The Mahindra Holidays and Resorts India Ltd initial public offer (IPO) is the first major one since the market crash last year. One would assume, therefore, that there would be abundant caution as far as the pricing of the issue goes. But a cursory look at the company’s financials and the price band set for the IPO reveals that the company is demanding a price-earnings valuation of 27-32 times trailing earnings. The market currently trades at a valuation of 19 times trailing earnings. Of course, the aggregate valuation is pulled down by commodity stocks, but even then a valuation of about 30 times earnings looks expensive.
The issuer’s perspective is that shares had been issued last January at Rs479 per share to two institutional investors, and the price band of Rs275-325 adequately factors in the fall in the market since. The market has fallen around 32% from its peak in January, while the set price band represents a drop of between 32% and 43% from year-ago valuations.
While there are differing opinions on valuations, there’s little doubt that Mahindra Holidays is a quality company with a vibrant business model.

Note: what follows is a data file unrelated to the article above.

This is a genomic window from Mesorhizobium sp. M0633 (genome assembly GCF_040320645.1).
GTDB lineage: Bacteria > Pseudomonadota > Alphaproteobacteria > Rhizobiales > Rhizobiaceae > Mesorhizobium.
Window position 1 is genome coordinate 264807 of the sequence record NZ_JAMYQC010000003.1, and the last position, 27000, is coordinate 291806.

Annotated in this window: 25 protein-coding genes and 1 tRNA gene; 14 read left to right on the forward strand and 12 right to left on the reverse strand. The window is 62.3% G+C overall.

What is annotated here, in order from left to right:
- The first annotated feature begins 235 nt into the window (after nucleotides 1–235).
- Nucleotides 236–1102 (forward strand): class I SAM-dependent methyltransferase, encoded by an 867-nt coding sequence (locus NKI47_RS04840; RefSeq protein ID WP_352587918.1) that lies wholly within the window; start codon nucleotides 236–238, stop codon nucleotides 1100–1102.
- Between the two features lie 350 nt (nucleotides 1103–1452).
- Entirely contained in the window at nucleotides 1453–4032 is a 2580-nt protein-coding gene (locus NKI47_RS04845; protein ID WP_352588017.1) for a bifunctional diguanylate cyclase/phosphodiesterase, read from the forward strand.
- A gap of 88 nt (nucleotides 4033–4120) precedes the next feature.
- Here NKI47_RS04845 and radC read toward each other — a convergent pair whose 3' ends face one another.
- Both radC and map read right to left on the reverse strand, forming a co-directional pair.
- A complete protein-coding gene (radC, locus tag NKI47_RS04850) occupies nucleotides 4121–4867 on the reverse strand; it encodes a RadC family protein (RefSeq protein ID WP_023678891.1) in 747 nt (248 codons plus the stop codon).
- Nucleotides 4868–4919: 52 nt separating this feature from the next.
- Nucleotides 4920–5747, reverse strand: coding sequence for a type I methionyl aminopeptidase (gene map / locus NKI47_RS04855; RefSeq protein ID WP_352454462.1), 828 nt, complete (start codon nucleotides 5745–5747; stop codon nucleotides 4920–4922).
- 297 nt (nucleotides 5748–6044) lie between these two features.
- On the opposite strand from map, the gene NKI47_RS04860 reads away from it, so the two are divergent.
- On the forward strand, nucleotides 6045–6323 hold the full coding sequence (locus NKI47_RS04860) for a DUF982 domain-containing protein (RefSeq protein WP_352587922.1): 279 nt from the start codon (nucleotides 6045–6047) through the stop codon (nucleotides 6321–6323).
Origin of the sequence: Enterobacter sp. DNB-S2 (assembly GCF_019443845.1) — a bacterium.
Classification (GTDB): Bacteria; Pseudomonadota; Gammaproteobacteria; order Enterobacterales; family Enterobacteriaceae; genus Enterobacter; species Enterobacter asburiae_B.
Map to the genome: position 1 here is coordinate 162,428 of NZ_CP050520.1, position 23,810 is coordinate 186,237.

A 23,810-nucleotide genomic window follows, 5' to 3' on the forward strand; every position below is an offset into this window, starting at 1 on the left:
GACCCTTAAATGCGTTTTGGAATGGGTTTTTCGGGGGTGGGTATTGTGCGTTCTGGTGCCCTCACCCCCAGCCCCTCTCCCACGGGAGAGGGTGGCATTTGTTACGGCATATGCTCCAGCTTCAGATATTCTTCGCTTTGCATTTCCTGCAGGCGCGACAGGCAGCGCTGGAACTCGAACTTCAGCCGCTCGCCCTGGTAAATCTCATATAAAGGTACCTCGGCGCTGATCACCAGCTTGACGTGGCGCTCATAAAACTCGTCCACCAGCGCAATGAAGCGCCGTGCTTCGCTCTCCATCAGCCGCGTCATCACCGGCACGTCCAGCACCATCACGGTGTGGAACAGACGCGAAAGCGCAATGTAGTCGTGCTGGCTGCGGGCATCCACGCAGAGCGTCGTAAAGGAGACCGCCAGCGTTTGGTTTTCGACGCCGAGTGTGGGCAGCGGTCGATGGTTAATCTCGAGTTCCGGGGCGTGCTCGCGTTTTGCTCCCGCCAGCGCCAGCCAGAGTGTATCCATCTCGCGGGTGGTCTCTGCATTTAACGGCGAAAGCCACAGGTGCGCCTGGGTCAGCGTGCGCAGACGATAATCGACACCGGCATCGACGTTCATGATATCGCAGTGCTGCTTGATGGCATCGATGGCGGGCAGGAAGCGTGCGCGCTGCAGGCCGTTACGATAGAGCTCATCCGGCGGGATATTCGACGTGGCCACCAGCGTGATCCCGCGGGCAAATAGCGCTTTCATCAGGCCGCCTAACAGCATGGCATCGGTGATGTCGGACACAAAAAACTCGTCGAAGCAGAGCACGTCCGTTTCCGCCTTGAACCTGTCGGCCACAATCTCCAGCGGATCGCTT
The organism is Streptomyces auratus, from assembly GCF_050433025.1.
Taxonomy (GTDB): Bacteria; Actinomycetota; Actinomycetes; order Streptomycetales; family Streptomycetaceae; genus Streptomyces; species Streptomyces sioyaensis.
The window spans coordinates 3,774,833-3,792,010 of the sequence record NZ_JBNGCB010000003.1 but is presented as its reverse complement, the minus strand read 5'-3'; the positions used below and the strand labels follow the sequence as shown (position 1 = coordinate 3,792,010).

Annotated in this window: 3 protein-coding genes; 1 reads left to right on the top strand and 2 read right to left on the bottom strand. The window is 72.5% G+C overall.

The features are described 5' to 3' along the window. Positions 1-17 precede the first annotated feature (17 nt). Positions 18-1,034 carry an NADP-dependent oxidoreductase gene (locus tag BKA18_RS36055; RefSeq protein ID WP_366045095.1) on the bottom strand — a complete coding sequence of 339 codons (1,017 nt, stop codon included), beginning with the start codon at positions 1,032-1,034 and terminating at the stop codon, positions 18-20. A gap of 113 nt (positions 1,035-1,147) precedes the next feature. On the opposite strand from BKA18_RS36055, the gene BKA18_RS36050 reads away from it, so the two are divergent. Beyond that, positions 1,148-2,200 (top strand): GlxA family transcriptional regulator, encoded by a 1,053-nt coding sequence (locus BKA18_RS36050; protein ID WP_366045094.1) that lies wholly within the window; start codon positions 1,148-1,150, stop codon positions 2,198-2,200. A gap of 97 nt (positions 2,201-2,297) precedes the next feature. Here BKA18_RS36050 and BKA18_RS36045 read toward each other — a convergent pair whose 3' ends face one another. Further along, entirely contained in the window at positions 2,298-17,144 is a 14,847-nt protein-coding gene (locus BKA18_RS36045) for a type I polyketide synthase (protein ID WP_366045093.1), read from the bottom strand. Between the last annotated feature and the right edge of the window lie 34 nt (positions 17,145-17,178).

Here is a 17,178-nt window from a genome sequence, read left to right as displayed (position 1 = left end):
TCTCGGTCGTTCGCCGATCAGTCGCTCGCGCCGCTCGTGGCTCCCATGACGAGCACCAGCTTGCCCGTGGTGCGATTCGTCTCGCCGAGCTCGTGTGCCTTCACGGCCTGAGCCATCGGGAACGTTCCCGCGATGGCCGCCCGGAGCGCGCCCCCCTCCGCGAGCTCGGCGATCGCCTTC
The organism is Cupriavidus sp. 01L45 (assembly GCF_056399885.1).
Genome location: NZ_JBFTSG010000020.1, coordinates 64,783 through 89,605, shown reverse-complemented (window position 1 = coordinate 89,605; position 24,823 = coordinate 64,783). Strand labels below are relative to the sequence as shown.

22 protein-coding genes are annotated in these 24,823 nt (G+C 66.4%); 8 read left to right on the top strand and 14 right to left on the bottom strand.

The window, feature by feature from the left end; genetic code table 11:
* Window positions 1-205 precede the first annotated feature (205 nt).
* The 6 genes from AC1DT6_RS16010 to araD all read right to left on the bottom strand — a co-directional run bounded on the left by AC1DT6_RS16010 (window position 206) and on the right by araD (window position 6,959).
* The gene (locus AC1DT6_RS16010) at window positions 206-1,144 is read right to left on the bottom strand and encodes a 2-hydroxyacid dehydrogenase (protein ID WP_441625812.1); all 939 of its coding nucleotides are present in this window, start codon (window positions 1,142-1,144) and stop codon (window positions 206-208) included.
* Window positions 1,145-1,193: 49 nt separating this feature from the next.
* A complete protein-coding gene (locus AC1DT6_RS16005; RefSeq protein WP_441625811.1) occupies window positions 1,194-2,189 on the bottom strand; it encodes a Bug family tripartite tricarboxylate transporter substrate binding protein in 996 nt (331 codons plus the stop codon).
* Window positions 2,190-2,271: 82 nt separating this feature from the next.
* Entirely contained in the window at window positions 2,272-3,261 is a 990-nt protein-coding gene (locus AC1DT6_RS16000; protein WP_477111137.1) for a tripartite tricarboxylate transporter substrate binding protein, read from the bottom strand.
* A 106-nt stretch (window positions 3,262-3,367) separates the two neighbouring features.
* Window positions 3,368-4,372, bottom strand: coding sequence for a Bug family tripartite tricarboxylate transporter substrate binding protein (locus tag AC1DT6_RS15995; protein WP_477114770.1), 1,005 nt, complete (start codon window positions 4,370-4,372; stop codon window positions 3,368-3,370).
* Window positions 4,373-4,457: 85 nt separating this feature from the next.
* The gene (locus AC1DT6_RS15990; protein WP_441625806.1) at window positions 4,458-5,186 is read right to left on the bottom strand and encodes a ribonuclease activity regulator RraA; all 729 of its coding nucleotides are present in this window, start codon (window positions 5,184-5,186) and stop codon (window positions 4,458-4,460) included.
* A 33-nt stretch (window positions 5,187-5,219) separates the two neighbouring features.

Unlike hotels, which can end up with excess capacity during downturns, companies that sell timeshare build capacity after they have acquired the necessary number of customers. Customers essentially purchase the right to use Mahindra’s resorts for one week every year, and hence if there are 50,000 enrolled customers, the company needs to have roughly 1,000 rooms available (each of which will be let out for 52 weeks in a year). Most members pay their membership fee in instalments, and in such cases the right to use property can be availed of only after 18-24 months of becoming a member. This gives the firm adequate time to build capacity to meet the needs of its members.
The company currently has around 96,000 members and the initial member contribution now accounts for around 60% of the total revenue. As the base of members keeps growing, the contribution of other revenue streams such as “resort services” and “annual maintained fees” will rise. So even if the rate at which new members are acquired were to reduce, revenues will have some buffer from the existing membership base.
In 2008-09, for instance, the mainstay income from membership fee grew by just 5%, but annual subscription fee grew by at least 40% and income from resort services grew by 33%. Of course, long-term growth will still depend on new member acquisition, the prospects for which are decent considering that penetration levels in the timeshare segment are rather low. Mahindra Holidays itself finances the initial contribution to be paid by members and hence earns interest income as well.
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